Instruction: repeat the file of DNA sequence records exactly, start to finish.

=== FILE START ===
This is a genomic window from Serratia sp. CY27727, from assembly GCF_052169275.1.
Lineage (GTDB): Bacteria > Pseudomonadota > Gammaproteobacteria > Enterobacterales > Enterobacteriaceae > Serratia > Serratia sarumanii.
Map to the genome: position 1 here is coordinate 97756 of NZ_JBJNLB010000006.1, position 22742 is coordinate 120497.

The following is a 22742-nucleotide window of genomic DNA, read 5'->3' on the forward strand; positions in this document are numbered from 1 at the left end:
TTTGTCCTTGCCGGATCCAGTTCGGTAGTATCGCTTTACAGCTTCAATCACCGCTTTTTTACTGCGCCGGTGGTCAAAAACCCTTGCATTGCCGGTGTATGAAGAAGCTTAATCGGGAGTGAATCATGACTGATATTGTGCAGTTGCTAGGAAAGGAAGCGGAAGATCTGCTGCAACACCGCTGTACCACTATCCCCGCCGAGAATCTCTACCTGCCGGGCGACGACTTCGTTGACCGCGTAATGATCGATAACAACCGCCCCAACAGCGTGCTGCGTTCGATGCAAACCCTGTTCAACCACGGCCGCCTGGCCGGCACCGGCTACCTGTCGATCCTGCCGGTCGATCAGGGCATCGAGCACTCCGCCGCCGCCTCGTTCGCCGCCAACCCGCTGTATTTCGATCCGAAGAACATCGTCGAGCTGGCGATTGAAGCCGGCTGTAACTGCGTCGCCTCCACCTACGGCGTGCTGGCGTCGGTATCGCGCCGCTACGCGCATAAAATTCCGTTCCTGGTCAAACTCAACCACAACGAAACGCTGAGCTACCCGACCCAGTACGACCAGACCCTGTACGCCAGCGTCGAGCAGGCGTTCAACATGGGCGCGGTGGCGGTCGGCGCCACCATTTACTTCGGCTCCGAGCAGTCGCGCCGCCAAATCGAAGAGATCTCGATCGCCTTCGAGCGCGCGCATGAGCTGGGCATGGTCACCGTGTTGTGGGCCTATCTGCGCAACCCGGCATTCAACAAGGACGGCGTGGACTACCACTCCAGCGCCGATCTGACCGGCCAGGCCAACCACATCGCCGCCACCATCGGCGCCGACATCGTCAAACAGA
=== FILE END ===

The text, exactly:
This is a genomic window from Serratia sp. CY27727, from assembly GCF_052169275.1.
Lineage (GTDB): Bacteria > Pseudomonadota > Gammaproteobacteria > Enterobacterales > Enterobacteriaceae > Serratia > Serratia sarumanii.
Map to the genome: position 1 here is coordinate 97756 of NZ_JBJNLB010000006.1, position 22742 is coordinate 120497.

The following is a 22742-nucleotide window of genomic DNA, read 5'->3' on the forward strand; positions in this document are numbered from 1 at the left end:
TTTGTCCTTGCCGGATCCAGTTCGGTAGTATCGCTTTACAGCTTCAATCACCGCTTTTTTACTGCGCCGGTGGTCAAAAACCCTTGCATTGCCGGTGTATGAAGAAGCTTAATCGGGAGTGAATCATGACTGATATTGTGCAGTTGCTAGGAAAGGAAGCGGAAGATCTGCTGCAACACCGCTGTACCACTATCCCCGCCGAGAATCTCTACCTGCCGGGCGACGACTTCGTTGACCGCGTAATGATCGATAACAACCGCCCCAACAGCGTGCTGCGTTCGATGCAAACCCTGTTCAACCACGGCCGCCTGGCCGGCACCGGCTACCTGTCGATCCTGCCGGTCGATCAGGGCATCGAGCACTCCGCCGCCGCCTCGTTCGCCGCCAACCCGCTGTATTTCGATCCGAAGAACATCGTCGAGCTGGCGATTGAAGCCGGCTGTAACTGCGTCGCCTCCACCTACGGCGTGCTGGCGTCGGTATCGCGCCGCTACGCGCATAAAATTCCGTTCCTGGTCAAACTCAACCACAACGAAACGCTGAGCTACCCGACCCAGTACGACCAGACCCTGTACGCCAGCGTCGAGCAGGCGTTCAACATGGGCGCGGTGGCGGTCGGCGCCACCATTTACTTCGGCTCCGAGCAGTCGCGCCGCCAAATCGAAGAGATCTCGATCGCCTTCGAGCGCGCGCATGAGCTGGGCATGGTCACCGTGTTGTGGGCCTATCTGCGCAACCCGGCATTCAACAAGGACGGCGTGGACTACCACTCCAGCGCCGATCTGACCGGCCAGGCCAACCACATCGCCGCCACCATCGGCGCCGACATCGTCAAACAGA